July 4, 2007 - Ninjas and videogames. It is the ultimate paring; up there with toast and jam, dogs and tennis balls and Nintendo and fanboys. It's all about the swords, the jumping, the water-running and the crazy ninja magic. And Ninja Gaiden is the granddaddy of the popular ninja game, starting life on the NES back in 1988 and spawning a trilogy starring the blue jumpsuit-clad bad-arse, Ryu Hayabusa - the Solitary Super Ninja.
Do it, Ryu! He's the badass ninja who doesn't take no guff from nobody, foo'.
Enter Ninja Gaiden Sigma, the PS3 re-release of Ninja Gaiden Black, which in itself was an expanded version of Ninja Gaiden - not on NES - but on the original Xbox, developed by Team Ninja. Still with me here? Good, because if you're a gamer looking for hardcore almost-old-school gaming bliss, Sigma is not a game to gloss over and let pass by, like a ninja in the night.
It's hard, fun, frequently thrilling and has lots of ninjas. What else do you need? Incidentally, a lot of patience because, as history might suggest, Sigma is hard as nails and will punish careless players, smacking them around like a piddling puppy.
As the scene is set for this epic quest, Ryu is returning to his village, which has been set ablaze by the fiery and merciless Lord of the Greater Fiends, Doku, who serves the emperor of the Vigoor empire. The angry, soulless fellow has also swiped the Dark Dragon Blade and Ryu is out for revenge. Out to thwart Ryu, however, are legions of ninjas and spirits, military agents and numerous bosses bent on extracting as much of your blood as possible.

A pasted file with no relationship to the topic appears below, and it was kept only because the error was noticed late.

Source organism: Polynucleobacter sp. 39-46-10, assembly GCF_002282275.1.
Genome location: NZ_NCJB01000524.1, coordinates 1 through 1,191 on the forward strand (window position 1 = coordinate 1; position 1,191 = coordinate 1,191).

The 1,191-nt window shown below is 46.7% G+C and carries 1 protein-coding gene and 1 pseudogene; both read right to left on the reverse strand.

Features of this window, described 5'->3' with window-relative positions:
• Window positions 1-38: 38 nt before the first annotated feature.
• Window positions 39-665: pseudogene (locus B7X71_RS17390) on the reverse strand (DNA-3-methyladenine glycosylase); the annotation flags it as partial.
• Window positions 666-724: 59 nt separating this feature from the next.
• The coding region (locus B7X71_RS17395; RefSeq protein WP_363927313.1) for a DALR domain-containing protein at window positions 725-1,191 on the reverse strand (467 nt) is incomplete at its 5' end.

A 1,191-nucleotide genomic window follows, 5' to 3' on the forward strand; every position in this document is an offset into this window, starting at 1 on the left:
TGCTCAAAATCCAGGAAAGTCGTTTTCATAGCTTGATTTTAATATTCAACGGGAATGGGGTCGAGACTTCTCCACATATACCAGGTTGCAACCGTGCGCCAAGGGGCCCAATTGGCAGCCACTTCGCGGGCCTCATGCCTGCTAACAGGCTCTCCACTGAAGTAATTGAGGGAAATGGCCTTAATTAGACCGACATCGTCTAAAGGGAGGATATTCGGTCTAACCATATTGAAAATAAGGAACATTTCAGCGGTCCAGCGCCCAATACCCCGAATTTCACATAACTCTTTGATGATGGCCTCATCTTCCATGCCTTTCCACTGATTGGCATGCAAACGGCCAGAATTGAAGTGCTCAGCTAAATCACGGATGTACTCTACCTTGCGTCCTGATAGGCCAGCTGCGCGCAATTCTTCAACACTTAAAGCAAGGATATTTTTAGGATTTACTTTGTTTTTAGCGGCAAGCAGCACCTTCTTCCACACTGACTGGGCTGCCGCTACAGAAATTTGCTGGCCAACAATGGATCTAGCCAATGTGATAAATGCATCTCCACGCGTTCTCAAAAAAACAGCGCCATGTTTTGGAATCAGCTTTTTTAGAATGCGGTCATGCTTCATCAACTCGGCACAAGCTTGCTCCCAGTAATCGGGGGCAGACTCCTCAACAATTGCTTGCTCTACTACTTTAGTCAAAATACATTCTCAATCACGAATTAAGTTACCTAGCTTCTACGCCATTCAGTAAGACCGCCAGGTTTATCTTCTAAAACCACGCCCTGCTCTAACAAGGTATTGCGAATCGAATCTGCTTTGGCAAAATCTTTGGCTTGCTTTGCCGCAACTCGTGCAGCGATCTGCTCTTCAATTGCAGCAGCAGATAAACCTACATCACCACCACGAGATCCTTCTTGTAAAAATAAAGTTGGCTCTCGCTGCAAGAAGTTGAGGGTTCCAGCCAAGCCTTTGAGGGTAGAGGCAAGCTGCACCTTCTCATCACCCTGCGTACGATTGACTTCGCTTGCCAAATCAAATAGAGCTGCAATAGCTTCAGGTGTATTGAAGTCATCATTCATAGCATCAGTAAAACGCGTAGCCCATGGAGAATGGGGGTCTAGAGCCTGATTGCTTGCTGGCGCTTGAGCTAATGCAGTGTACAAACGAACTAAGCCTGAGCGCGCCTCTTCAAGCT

Being a kick-ass ninja, Ryu has a ton of fancy-pants abilities at his disposal. Two primary attack buttons - square and triangle, coupled with jump and a projectile-based make for interesting combos.
Ryu's movements are impressively fast and precise; he's been animated very delicately and his combo-based attacks flow together like a dark dance. Equipping him with nunchaku or the new dual-katanas 'Dragon's Claw and Tiger's Fang' results in an incredible twirling display of death that never pops from one animation into another, in the typical fighting-game jarring effect. More than once, we drifted back into 'Monkey' daydreams while dealing punishment with the bright red staff. No Pigsy or flying cloud transport to be found here, though.
New techniques are eventually unlocked through mastery of each weapon, and when combined with ninja magic techniques (referred to as Ninpo), Ryu is a formidable character. We had some issues with accidentally casting Ninpo when in furious button-mashing battles - particularly since casting Ninpo requires you to set it to your projectile attack button, which you'll be pressing with shocking frequency.
Almost all of this, of course, is identical to what we saw in Ninja Gaiden on Xbox. So what's new and different? Team Ninja has done the honourable thing and added a fair amount of new content while also tweaking some of the game's balance in areas like enemy AI, your abilities and some of the weapons available early in the game. This time around, you can also flick shurikens while jumping, as well as scamper across the surface of bodies of water. None of these tweaks are game-dynamic altering by any means but, like the game itself, together these changes are more than the sum of their parts - the experience is more enjoyable for the adjustments made.
Thanks to IGN.com for sharing the news with us!